Health savings accounts are tax-exempt accounts you can use to pay medical expenses. If you have a high-deductible health care plan, you may be able to lighten your tax load by contributing to an HSA. Contributions to HSAs are tax-deductible, and the withdrawals are tax-free, too, so long as you use them for qualified medical expenses. For 2017, if you have self-only high-deductible health coverage, you can contribute up to $3,400; the limit for 2016 was $3,350. If you have family high-deductible coverage, you can contribute up to $6,750 in 2017, the same as in 2016. Your employer may offer an HSA, but you can also start your own account at a bank or other financial institution.
8. See if you’re eligible for the Earned Income Credit
The rules can get complex, but if you earned less than $54,000, it might be worth looking into. Depending on your income, marital status and how many children you have, you might qualify for a tax credit of up to $6,269 for 2016 and $6,318 in 2017. A tax credit is a dollar-for-dollar reduction in your actual tax bill — as opposed to a tax deduction, which simply reduces how much of your income gets taxed. It’s truly found money, because if a credit reduces your tax bill below zero, the money may be refunded to you.
9. Give it away
Charitable contributions are deductible, and they don’t even have to be in cash. If you’ve donated clothes, food, old sporting gear or household items, for example, those things can lower your tax bill if they went to a bona fide charity and you got a receipt. Many tax software programs include modules that estimate the value of each item you donate, so make a list before you drop off that big bag of stuff at Goodwill — it can add up to big deductions. For example, a frying pan can get you a $10 deduction and a pair of women’s jeans $18, according to the TurboTax ItsDeductible program. An old portable basketball hoop could net almost $100. If you volunteer, there are a few options, too: You can deduct your out-of-pocket expenses for serving a qualified organization, as well as mileage or gas used going to and from the location.
10. Keep a file of your medical expenses
If you’ve been in the hospital or had other costly medical or dental care, keep those receipts. In general, you can deduct qualified medical expenses that are more than 10% of your adjusted gross income for that tax year. So, for example, if your adjusted gross income is $40,000, anything beyond the first $4,000 of your medical bills — 10% of your AGI — could be deductible. If you rang up $10,000 in medical bills, $6,000 of it could be deductible in this example. If you or your spouse is 65 or older, the 10% threshold dips to 7.5% for the 2016 tax year, giving you an even bigger deduction. (Note that this dip expired at the end of 2016. In the 2017 tax year it’s 10% for everyone.)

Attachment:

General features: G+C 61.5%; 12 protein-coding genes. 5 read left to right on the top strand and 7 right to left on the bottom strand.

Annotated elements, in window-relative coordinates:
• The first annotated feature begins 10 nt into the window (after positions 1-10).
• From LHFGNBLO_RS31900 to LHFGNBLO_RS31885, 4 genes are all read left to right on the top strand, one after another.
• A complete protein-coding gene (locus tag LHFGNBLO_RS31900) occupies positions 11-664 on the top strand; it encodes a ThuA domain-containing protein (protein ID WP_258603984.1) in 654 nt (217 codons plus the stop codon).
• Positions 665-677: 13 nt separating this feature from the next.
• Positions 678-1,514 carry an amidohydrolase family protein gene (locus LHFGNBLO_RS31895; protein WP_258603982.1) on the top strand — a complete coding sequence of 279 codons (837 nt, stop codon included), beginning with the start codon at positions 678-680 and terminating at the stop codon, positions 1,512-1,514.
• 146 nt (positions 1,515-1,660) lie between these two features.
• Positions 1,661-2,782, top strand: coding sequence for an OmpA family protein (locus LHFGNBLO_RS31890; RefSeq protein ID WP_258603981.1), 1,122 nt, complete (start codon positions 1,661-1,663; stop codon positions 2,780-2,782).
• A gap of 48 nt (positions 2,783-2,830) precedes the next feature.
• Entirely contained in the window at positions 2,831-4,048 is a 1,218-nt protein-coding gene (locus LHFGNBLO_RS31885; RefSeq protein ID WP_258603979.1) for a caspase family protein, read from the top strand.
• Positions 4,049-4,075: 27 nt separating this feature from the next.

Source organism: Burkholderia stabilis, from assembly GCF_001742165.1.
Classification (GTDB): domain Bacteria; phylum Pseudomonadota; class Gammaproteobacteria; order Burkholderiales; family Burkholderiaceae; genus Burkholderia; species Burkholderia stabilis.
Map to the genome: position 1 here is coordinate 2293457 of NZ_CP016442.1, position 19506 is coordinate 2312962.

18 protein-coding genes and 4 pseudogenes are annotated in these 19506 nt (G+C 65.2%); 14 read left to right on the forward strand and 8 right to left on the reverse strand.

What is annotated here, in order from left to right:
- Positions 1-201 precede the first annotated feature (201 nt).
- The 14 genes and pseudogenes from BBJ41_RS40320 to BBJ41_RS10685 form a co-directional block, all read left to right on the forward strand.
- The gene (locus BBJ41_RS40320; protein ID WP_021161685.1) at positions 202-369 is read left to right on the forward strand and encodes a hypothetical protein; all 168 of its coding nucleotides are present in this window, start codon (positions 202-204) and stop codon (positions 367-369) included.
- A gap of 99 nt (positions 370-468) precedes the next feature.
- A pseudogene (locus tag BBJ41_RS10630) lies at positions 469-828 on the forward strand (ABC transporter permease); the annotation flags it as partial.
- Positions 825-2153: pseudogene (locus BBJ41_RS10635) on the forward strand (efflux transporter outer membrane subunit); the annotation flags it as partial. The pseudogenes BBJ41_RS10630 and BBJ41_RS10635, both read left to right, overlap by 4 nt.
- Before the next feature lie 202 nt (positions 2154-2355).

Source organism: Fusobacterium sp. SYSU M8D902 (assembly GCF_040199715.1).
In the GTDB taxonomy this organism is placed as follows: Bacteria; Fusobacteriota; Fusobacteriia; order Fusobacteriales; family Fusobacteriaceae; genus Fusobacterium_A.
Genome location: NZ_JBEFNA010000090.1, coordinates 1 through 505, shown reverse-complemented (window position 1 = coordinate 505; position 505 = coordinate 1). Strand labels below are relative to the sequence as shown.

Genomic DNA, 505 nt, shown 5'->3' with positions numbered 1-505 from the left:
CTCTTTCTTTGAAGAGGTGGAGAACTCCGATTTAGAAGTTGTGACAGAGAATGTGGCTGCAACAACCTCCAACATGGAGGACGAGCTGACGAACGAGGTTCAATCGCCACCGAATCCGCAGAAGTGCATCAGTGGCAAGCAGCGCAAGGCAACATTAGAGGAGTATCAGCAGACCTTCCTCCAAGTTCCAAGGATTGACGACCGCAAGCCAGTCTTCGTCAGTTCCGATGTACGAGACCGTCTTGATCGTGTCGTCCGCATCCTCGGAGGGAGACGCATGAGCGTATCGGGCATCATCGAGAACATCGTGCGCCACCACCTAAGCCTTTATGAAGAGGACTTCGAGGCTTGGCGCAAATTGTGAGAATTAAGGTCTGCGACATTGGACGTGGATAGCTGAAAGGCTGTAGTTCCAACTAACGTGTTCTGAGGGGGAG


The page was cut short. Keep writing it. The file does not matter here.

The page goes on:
11. Sell those dogs weighing down your portfolio
Knowing you’re getting a tax deduction might make it a little easier to unload some of those bad stock picks that have been weighing down your portfolio. You can deduct losses on stock sales, which can offset any taxable capital gains you might have. The limit on that offset is $3,000, or $1,500 for married couples filing separately. One other note: Never let tax avoidance become a substitute for wise investing. Sell a stock only if it truly doesn’t work for your portfolio anymore. Don’t do it just to get a tax break, because if you decide to buy back your stock within 30 days, the IRS can take back your deduction.
12. Get the timing right
From a tax perspective, there’s a huge difference between doing something on Dec. 31 and doing it a day later. If you know an upcoming expense is going to be tax-deductible, think about whether you can pay for it this year rather than next year. Making January’s mortgage payment in December, for example, could give you an extra month’s worth of mortgage interest to deduct this year. Similarly, if you know you’re near the threshold for the medical-expenses deduction, moving that root canal up might make the pain more bearable if the cost suddenly becomes deductible, too.
Tina Orem is a staff writer at NerdWallet, a personal finance website. Email:email@example.com.
This story originally appeared on NerdWallet.